“I had a good team there and we were well able to hold our own against some of the bigger schools. A lot of that group came here to Clogher with me. You’ve got my own son Matthew at scrum half, Callum Smyton at number 8, and David Stinson in the second row.
“Another guy that has played a huge part in our journey is our captain Paul Armstrong (pictured below) ever since he returned from Dunganon a few years back.”
Bothwell has a special connection with many of the young players in the team. He has coached several of them all the way up through the ranks, from minis and in school. A lot of that group are in their early 20s. He believes this is the right time for them to take on this new challenge.
I’ve coached some of those guys since they were in P3. We’re like a big family, and I suppose they are all like my sons. I know the way they think and they know how I think. We’re a close-knit team.
“We always had senior clubs come knocking for some of our players. You never want to lose them. I always felt with the age profile of our team if we could get to senior rugby that would make a big difference.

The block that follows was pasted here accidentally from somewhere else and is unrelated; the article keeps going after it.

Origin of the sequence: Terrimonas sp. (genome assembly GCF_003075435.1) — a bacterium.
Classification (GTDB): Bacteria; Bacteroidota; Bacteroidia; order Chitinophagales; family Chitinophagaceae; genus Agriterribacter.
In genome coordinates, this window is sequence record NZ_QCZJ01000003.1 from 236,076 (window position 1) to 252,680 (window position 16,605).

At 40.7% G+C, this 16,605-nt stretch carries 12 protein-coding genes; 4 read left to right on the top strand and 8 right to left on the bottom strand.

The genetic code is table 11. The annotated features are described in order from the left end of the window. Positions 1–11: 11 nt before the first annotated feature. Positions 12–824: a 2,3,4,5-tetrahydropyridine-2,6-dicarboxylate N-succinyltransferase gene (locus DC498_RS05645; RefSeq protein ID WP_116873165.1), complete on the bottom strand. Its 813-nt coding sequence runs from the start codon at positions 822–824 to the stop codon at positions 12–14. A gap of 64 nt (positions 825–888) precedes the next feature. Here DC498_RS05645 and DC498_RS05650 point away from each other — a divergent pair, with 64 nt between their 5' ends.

“Our aim is to keep growing from that. The lads are really maturing physically and we’ve always felt when this happened, things would work out really well.”
The Fivemiletown-based club’s short existence puts them in a unique position compared to many other more established clubs across the country. They are continuing to grow both on and off the field, while also trying to develop the social scene within the club.
They recently launched their community hub in the club which has already proven to be a great success, with hopes of getting a bar license later in the season.
Clogher Valley bring with them quite a young fanbase from within their local community. Their supporters have really got behind the team in recent years, really buying into the journey that the club is now on.
Bothwell has been delighted to see the growing support each week at the Cran and on away trips, noting: “In that first game away to Balina, I looked at the sideline and I couldn’t believe how many of our supporters travelled to the game.